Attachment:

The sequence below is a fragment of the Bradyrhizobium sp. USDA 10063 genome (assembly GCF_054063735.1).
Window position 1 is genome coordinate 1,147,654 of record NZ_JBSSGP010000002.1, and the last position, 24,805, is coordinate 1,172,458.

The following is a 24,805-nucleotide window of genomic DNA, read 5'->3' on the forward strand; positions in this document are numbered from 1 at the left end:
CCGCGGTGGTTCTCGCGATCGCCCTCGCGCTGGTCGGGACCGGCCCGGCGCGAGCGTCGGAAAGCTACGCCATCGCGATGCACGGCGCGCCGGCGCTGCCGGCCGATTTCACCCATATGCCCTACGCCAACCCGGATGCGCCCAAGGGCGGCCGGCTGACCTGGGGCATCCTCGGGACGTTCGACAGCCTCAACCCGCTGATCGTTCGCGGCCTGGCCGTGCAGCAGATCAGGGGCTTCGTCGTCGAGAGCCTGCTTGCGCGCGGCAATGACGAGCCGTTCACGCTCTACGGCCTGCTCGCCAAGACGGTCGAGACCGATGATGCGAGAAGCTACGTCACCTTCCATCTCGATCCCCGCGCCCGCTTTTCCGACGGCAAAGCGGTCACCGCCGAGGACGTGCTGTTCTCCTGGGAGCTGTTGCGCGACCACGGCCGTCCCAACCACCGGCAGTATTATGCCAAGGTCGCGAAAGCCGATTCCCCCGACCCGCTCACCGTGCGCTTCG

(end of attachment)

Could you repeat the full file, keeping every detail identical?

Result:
The sequence below is a fragment of the Bradyrhizobium sp. USDA 10063 genome (assembly GCF_054063735.1).
Window position 1 is genome coordinate 1,147,654 of record NZ_JBSSGP010000002.1, and the last position, 24,805, is coordinate 1,172,458.

The following is a 24,805-nucleotide window of genomic DNA, read 5'->3' on the forward strand; positions in this document are numbered from 1 at the left end:
CCGCGGTGGTTCTCGCGATCGCCCTCGCGCTGGTCGGGACCGGCCCGGCGCGAGCGTCGGAAAGCTACGCCATCGCGATGCACGGCGCGCCGGCGCTGCCGGCCGATTTCACCCATATGCCCTACGCCAACCCGGATGCGCCCAAGGGCGGCCGGCTGACCTGGGGCATCCTCGGGACGTTCGACAGCCTCAACCCGCTGATCGTTCGCGGCCTGGCCGTGCAGCAGATCAGGGGCTTCGTCGTCGAGAGCCTGCTTGCGCGCGGCAATGACGAGCCGTTCACGCTCTACGGCCTGCTCGCCAAGACGGTCGAGACCGATGATGCGAGAAGCTACGTCACCTTCCATCTCGATCCCCGCGCCCGCTTTTCCGACGGCAAAGCGGTCACCGCCGAGGACGTGCTGTTCTCCTGGGAGCTGTTGCGCGACCACGGCCGTCCCAACCACCGGCAGTATTATGCCAAGGTCGCGAAAGCCGATTCCCCCGACCCGCTCACCGTGCGCTTCG